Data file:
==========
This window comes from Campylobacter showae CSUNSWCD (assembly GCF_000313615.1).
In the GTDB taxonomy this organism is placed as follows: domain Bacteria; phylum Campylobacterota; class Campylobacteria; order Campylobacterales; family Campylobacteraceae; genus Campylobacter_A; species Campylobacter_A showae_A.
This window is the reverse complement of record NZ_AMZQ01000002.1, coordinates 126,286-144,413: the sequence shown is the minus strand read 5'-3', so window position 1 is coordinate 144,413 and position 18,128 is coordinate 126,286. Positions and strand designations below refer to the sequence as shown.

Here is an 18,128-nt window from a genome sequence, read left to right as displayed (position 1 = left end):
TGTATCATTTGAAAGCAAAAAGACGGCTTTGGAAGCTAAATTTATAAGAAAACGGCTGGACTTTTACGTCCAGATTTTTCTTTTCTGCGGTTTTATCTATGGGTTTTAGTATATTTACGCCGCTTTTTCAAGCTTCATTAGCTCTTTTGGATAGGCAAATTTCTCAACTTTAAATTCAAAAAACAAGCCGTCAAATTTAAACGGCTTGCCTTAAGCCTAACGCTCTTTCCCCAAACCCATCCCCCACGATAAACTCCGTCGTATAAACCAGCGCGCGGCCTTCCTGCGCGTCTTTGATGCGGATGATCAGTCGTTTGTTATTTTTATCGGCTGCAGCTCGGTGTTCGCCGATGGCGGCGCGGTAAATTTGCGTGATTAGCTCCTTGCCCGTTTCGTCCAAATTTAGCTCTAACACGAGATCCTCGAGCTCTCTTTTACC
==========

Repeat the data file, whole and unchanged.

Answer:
This window comes from Campylobacter showae CSUNSWCD (assembly GCF_000313615.1).
In the GTDB taxonomy this organism is placed as follows: domain Bacteria; phylum Campylobacterota; class Campylobacteria; order Campylobacterales; family Campylobacteraceae; genus Campylobacter_A; species Campylobacter_A showae_A.
This window is the reverse complement of record NZ_AMZQ01000002.1, coordinates 126,286-144,413: the sequence shown is the minus strand read 5'-3', so window position 1 is coordinate 144,413 and position 18,128 is coordinate 126,286. Positions and strand designations below refer to the sequence as shown.

Here is an 18,128-nt window from a genome sequence, read left to right as displayed (position 1 = left end):
TGTATCATTTGAAAGCAAAAAGACGGCTTTGGAAGCTAAATTTATAAGAAAACGGCTGGACTTTTACGTCCAGATTTTTCTTTTCTGCGGTTTTATCTATGGGTTTTAGTATATTTACGCCGCTTTTTCAAGCTTCATTAGCTCTTTTGGATAGGCAAATTTCTCAACTTTAAATTCAAAAAACAAGCCGTCAAATTTAAACGGCTTGCCTTAAGCCTAACGCTCTTTCCCCAAACCCATCCCCCACGATAAACTCCGTCGTATAAACCAGCGCGCGGCCTTCCTGCGCGTCTTTGATGCGGATGATCAGTCGTTTGTTATTTTTATCGGCTGCAGCTCGGTGTTCGCCGATGGCGGCGCGGTAAATTTGCGTGATTAGCTCCTTGCCCGTTTCGTCCAAATTTAGCTCTAACACGAGATCCTCGAGCTCTCTTTTACC